Billy the Kid wore a yellow Star of David, and the world took notice. At Billy Joel’s August concert, one of a series of monthly sold-out performances at Madison Square Garden, Joel appeared for his encore in silent protest, wearing affixed to his blazer a yellow star reminiscent of those the Nazis forced Jews to wear during the Holocaust as they penned them in ghettos, rounded them up, and murdered them.
Joel didn’t say a word — he didn’t explain what he was doing, he gave no speech protesting the sudden rise of public Nazism as witnessed in Charlottesville, Va., one week earlier. His act was shocking and spoke for itself. It was poignant and effective. And it got noticed.
In its wake, two lower-profile celebrities flaunted their Judaism at the MTV Video Music Awards, which took place one week after the Billy Joel concert. Producer and songwriter Jack Antonoff wore a Star of David necklace, and producer, actor, photographer, and TV host Nev Schulman sported a yellow star on his suit jacket.
I have no doubt that in following Joel’s lead, both were just as sincere in their intentions. The argument can even be made that both Antonoff, who attended Solomon Schechter Day School of Bergen County, and Schulman, who comes from a strong Jewish background (Nev is short for the Hebrew name Yaniv), are more attuned than Joel to issues of Jewish concern.
Joel, at least publicly, almost never acknowledges his Jewish ethnicity and has gone so far, at least once in his past, to (falsely) claim that he is “half-Jewish” when in fact both of his parents are Jewish. Joel has also (again in his far past) said he is “not Jewish,” said he “doesn’t believe in religion,” and for a short time wore a cross on stage. Not so with Antonoff and Schulman, who have never denied their Judaism.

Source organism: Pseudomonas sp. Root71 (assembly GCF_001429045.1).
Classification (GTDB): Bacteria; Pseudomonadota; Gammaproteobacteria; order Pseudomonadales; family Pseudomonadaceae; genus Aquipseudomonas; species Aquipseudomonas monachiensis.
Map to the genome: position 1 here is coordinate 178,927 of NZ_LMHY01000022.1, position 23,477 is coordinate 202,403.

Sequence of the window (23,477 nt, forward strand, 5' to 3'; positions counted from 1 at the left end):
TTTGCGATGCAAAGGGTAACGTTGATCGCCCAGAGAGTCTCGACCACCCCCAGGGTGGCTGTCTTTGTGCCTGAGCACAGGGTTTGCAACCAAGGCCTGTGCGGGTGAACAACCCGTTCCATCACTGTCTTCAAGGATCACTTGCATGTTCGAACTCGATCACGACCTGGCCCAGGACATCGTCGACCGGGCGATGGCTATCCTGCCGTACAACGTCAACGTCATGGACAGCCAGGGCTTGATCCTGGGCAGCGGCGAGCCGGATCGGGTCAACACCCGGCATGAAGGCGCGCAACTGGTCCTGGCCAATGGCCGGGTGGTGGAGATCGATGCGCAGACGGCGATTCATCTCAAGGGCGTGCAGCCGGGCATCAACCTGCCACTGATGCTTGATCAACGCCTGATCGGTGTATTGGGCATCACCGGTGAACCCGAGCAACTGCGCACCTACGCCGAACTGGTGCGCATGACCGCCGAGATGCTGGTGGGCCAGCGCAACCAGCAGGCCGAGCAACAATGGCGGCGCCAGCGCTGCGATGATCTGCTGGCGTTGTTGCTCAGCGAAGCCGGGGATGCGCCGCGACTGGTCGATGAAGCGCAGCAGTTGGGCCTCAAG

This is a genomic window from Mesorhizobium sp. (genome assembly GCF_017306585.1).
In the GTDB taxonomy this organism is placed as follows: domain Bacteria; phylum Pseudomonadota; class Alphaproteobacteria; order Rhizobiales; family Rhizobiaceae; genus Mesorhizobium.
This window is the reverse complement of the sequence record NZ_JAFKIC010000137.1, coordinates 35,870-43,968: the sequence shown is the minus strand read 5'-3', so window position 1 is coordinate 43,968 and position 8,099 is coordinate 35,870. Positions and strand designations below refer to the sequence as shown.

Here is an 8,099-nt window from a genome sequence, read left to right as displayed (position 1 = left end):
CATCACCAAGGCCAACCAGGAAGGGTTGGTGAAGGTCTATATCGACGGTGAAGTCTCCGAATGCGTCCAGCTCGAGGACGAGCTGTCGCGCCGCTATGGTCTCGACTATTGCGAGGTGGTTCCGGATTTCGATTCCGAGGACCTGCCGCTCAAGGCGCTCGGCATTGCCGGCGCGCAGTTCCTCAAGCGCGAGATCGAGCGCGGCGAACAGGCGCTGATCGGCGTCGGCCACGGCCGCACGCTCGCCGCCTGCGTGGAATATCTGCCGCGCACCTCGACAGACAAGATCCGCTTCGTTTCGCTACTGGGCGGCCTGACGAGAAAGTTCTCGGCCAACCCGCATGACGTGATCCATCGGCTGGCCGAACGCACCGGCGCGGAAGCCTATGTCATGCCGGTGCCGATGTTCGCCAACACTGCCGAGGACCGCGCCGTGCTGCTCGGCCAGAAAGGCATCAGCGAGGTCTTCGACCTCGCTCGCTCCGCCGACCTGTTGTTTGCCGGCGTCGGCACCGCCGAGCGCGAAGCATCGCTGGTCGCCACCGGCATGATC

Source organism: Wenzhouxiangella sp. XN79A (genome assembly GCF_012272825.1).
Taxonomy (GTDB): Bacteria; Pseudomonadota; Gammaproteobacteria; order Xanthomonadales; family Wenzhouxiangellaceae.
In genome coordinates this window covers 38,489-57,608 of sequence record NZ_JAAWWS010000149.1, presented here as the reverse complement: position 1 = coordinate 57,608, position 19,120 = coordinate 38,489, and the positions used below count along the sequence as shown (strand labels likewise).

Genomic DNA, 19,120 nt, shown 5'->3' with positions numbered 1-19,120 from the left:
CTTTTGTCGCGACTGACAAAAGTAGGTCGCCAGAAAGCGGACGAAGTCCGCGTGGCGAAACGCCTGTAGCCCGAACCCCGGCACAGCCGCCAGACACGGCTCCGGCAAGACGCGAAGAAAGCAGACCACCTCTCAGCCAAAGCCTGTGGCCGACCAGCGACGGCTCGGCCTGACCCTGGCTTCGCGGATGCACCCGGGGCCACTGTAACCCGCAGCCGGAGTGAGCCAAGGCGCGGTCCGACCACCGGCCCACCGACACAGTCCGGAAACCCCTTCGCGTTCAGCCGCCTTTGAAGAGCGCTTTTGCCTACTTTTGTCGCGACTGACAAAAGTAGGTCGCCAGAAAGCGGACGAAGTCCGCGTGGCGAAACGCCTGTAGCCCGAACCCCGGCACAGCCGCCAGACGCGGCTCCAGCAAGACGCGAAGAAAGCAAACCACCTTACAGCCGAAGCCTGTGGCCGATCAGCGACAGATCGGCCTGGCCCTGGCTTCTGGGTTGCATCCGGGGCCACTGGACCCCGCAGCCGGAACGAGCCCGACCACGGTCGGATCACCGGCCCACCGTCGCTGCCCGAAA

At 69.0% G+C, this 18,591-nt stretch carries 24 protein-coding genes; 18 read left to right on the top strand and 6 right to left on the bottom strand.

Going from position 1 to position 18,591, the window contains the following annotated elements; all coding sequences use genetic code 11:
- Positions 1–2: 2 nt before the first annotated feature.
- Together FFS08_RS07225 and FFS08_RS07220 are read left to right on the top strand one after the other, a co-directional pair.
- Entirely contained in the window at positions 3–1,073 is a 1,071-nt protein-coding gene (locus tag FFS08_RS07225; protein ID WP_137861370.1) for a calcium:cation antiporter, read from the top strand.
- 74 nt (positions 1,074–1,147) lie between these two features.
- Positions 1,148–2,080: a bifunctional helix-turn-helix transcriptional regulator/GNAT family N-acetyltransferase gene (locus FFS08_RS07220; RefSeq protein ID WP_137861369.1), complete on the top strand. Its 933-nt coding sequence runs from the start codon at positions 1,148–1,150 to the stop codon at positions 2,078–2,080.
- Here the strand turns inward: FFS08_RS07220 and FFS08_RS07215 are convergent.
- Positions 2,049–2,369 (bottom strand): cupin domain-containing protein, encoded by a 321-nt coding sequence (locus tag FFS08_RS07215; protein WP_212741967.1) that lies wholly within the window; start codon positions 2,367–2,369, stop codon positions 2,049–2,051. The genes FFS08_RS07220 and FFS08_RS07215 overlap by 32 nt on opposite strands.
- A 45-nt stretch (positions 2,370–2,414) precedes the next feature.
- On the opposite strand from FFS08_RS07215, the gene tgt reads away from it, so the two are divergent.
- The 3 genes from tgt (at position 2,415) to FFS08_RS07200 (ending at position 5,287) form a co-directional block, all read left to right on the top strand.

It is perhaps Joel’s past antagonism, or at the very least his ambivalence in dealing with his ethnic heritage, that made his protest seem more poignant. After all, Nazis didn’t discriminate. Jews who were atheists or born to a single Jewish parent went to the gas chambers alongside full-blooded and practicing Jews.
Perhaps it is a good thing that the public sees that the children, grandchildren, and great-grandchildren of that generation are here and have defeated Hitler’s plan to obliterate the Jewish nation. Perhaps it is a positive that the world sees Jews contributing in many forums, including in the world of entertainment, to society. We should not hide our heritage, as Joel often has; it should be visible and prominent. On the other hand, this calls for care and discretion. A yellow star is not a fashion statement and can never be allowed to become one. The moment the yellow star becomes this year’s fashionable cause-of-the-month emblem, it will have lost its meaning — and that would be a tragedy.
Yes, one of the messages of the Holocaust is “Never Again,” and that is universally applied. We can never permit one subset of a nation to rise up to inflict a plan of genocide on another ethnic or religious group. But we can also not forget what the Holocaust was. “Never Again” happened once. Six million people were incinerated with scant protest from the world. They wore those yellow stars, not because it was trendy, but because they were forced to by a law enacted by a government that had seized control and by citizens who allowed it to happen.
That is not the situation in the United States, and while we should be aware of Nazi groups and call them out on their hateful rhetoric, we should not be making them more powerful than they are or raise their stature by playing the role of the victim in the same manner they are play-acting the role of the oppressor.
The statement has been made, but the day Katy Perry or Matt Damon walks on the red carpet wearing a yellow star affixed to their clothing, the meaning will be drained. Trends come and go, but the lessons of history are forever.